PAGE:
Student Voice: Do People Really Mean ‘All Lives Matter?’

The all-lives-matter debate
Photo: David Stuck

Black Lives Matter is a movement that began in 2012 after the murder of teenager Trayvon Martin. It was a call to action following countless acts of violence, discrimination and racism against the black community. The tragic and recent passing of George Floyd has sparked this conversation yet again.

There are a number of people whose response to this movement has been, “all lives matter.” This is a clear example of how privilege can get in the way of change. I’ve seen it countless times as I scroll through Instagram. It seems anyone on social media who outwardly supports the Black Lives Matter movement is constantly entangled in social media arguments. Rather than being allowed to use their platform to simply show their support, they are forced to defend themselves and the movement to those who cannot understand it.

What’s the big deal?

For me, hearing people say, “all lives matter” is offensive. It is a show of ignorance. No one said all lives don’t matter. To me, people who say this are showing how little they care. Not just by disregarding the Black Lives Matter movement and overshadowing it with the conversation of, “all lives matter,” but also by showing they don’t care enough about the cause to educate themselves.

So why do people choose to respond this way? There are several reasons. One is because some people simply do not understand the message and the mission behind the Black Lives Matter movement. Their own privilege gets in the way of this and many don’t care enough to learn more and educate themselves.

Yes, You Can Get Involved Without Protesting

Recently I spoke to a friend who told me that when she first heard of the movement, her initial response was to say, “all lives matter.” She explained to me that her own privilege had gotten in the way of her understanding of the subject. For a while she couldn’t see the difference between “black lives matter” and “only black lives matter.” Fortunately she was able to look past her privilege and continue to educate herself on the movement and change her stance.

Changing the focus

Another friend told me she feels many people are too stubborn to admit when they’re wrong, even when they know they’re wrong. This made me think. Wow. There could be so many people on our side, but they simply don’t want to let anyone know they were wrong or misguided.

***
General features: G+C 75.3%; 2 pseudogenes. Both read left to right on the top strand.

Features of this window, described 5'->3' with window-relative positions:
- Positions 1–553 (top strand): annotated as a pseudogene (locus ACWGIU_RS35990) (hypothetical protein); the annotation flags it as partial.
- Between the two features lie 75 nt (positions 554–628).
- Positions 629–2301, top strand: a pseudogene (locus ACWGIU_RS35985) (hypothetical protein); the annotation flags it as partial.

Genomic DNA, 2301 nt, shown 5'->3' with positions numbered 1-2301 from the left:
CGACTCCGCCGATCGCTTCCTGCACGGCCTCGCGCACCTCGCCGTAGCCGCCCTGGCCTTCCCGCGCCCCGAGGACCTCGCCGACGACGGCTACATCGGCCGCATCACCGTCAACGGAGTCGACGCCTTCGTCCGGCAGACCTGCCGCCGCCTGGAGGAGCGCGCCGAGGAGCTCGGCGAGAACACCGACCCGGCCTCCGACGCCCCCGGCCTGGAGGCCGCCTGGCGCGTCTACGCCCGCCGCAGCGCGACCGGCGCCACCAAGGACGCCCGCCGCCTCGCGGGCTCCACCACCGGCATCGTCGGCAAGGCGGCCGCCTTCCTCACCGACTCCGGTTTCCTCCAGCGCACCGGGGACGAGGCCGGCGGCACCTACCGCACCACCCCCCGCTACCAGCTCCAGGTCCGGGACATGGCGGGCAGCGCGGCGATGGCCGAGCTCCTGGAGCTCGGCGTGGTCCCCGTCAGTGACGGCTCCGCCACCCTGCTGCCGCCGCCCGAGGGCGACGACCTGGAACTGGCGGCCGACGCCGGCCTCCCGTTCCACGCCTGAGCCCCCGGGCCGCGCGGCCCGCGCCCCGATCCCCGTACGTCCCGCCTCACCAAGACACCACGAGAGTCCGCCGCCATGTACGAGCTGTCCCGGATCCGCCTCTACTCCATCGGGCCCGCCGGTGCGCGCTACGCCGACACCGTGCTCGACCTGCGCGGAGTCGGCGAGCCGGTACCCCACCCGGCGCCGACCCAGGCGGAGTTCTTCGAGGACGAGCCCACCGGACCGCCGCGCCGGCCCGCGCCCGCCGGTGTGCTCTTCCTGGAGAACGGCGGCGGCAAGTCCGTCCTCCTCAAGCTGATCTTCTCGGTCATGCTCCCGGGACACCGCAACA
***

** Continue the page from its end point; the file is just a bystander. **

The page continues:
Saying, “all lives matter,” is taking away from the conversation at hand. Black communities are constantly being targeted, which is why this movement was created to focus on them. Not because they think black lives are more important, but because black lives are the ones being consistently lost at the hands of racist and hateful acts of violence. Saying, “black lives matter” is not equivalent to saying, “only black lives matter.”

But saying, “all lives matter” is a way people change the conversation to include themselves, and as a result, shift the focus of the movement and delay necessary changes.

I’ve heard several analogies people use to explain this. The best one I’ve heard so far is this: If your house was on fire, the fire department would not spray every house in the neighborhood with water. Not every house is on fire, just yours. It’s the same idea with the Black Lives Matter movement. Not every race is being targeted and discriminated against the way the black community is, which is why we call it “black lives matter,” not “all lives matter.”

False dichotomy

At a recent protest in Columbia, one woman who asked that her name not be used told me, “Of course all lives matter, but if that was truly being practiced then we would not be seeing black people constantly on our (social media) timelines being brutally murdered. Saying black lives matter does not diminish the value of anyone else’s life. But until black lives really matter, all lives clearly do not matter.”

Black lives matter, but unfortunately they do not matter to everyone. This fact renders, “all lives matter” false.

My cousin put it this way, “It is a racist response to black lives matter, because black lives have not yet been included in the ‘all.’”

To me, it is simply not true to say “all lives matter” when this country has shown again and again that they do not value black lives. It is clear that black lives are being placed below others, primarily white lives. Black people are subjected to a level of hatred and violence that a white person will never have to experience. Saying black lives matter is not to say that others don’t. It is simply a reminder that black people are humans. They have rights that should be respected the same way as any other citizen in this country.

We say black lives matter, because for some reason people find it so easy to forget.

Victoria Harvey is a college student and former Mid-Atlantic Media intern.

About Victoria Harvey

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